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Following the UCI’s announcement on Wednesday of a totally revised 2020 race calendar, Peloton reached out to Flanders Classics CEO Tomas Van Den Spiegel to learn about his plans for the races that have had to be canceled by the coronavirus pandemic. Surprisingly, knowing that more people have died from Covid-19 in Belgium (over 5,000) than in much larger countries (such as Germany, Iran and China), Van Den Spiegel said: “We would still like to get all of our canceled races on the calendar, and we believe that is possible if the current date of the Tour de France (August 29–September 20) can be respected. If not, then we and the other organizers will have to make choices.”
Words by John Wilcockson; Images by Chris Auld
The five spring classics that Van Den Spiegel has had to cancel are Ghent–Wevelgem, Dwars door Vlaanderen, the Tour of Flanders (“De Ronde”), Scheldeprijs and Brabantse Pijl—with the Ronde said to be taking place on Sunday, October 11, which would be during the period when a rearranged Giro d’Italia might be taking place. When we asked about this clash of dates and the likelihood that potential classics contenders would be racing a grand tour, so making Flanders less competitive, Van Den Spiegel did not agree. “It might make the grand tours less competitive,” he said with a smile. “We think our races, and especially De Ronde, will attract a great field in any case. It is normal that given the current circumstances we will have to deal with double schedules. At the same time, every WorldTour team has around 28 riders so there is a need for as many races as possible.”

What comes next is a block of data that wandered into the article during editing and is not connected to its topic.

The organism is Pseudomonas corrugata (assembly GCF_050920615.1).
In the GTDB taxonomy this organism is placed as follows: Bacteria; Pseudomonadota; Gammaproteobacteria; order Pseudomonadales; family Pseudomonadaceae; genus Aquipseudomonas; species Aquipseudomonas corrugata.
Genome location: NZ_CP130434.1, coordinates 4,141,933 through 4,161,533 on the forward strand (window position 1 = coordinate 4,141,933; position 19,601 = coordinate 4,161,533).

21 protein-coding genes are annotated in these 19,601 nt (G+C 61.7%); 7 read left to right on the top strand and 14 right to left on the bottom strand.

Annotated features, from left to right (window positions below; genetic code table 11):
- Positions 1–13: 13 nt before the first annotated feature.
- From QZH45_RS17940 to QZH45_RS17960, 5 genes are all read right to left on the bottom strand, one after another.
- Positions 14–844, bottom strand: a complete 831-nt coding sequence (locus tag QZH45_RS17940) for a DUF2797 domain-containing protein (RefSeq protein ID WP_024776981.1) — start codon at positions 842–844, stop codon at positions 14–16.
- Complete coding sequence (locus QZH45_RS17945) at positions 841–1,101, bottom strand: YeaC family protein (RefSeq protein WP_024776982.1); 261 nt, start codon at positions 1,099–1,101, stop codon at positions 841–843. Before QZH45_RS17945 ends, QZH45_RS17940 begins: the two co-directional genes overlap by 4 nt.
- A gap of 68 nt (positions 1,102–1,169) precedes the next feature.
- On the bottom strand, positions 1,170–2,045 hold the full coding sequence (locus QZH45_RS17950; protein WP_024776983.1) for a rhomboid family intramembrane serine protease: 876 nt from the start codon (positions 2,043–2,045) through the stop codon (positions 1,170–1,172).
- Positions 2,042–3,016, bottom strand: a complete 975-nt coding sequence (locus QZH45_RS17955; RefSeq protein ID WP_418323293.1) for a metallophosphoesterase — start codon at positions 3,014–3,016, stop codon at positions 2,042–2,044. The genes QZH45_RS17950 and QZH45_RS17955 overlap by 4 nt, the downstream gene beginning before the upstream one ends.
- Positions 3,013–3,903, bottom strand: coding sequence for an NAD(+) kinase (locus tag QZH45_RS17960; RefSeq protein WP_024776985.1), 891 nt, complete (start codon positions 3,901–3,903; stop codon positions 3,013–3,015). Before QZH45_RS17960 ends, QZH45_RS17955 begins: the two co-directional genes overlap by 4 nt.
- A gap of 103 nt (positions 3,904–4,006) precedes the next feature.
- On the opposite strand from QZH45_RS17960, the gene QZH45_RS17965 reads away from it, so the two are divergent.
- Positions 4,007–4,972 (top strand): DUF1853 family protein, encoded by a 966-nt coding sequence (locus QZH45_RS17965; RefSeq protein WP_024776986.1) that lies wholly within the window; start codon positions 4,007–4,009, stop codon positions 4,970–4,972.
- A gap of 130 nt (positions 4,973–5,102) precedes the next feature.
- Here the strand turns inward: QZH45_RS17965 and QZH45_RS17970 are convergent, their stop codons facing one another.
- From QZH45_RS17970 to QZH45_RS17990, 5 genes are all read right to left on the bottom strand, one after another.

Following up, we asked him if the potential date clash with the Giro would mean far less publicity and a smaller TV audience for the Tour of Flanders. With confidence, Van Den Spiegel replied, “De Ronde is considered the biggest one-day race in the world and we are pretty convinced it will not very much suffer because of the competition.” But wouldn’t the Ronde suffer financially, because a big part of its promotion is food and drink revenue from the thousands of spectators? “We will be open to all scenarios,” he said, “but we are prone towards a ‘light’ version of races, which would mean reduced or no fan and hospitality zones.”
As it is, with Belgium on stay-at-home lockdown and August 1 being the earliest date that restrictions on large gatherings can be lifted, we asked the Flanders Classics CEO if he would be able to complete in time all the complex planning necessary for what is his country’s largest sporting event. “We think we could,” he replied, “as technology for virtual meetings is nearly as good as the real thing. We will need some weeks, of course, before the events to organize and plan that will require leaving our houses. Hopefully by then we will be allowed to do so.” He added that he is in constant talks with the UCI, the teams, his own work colleagues, other race promoters and the Flanders government.
The big question facing not only the classics but the whole of the sport is: Can any bike racing take place this year? “Economically, I believe it is important for cycling in general that we still try to organize as many races as possible in 2020, both for organizers and teams,” Van Den Spiegel said. “But we need to be realistic and take into account that we might have to skip 2020 and go straight to 2021. But then, the financial consequences will be huge for all parties.”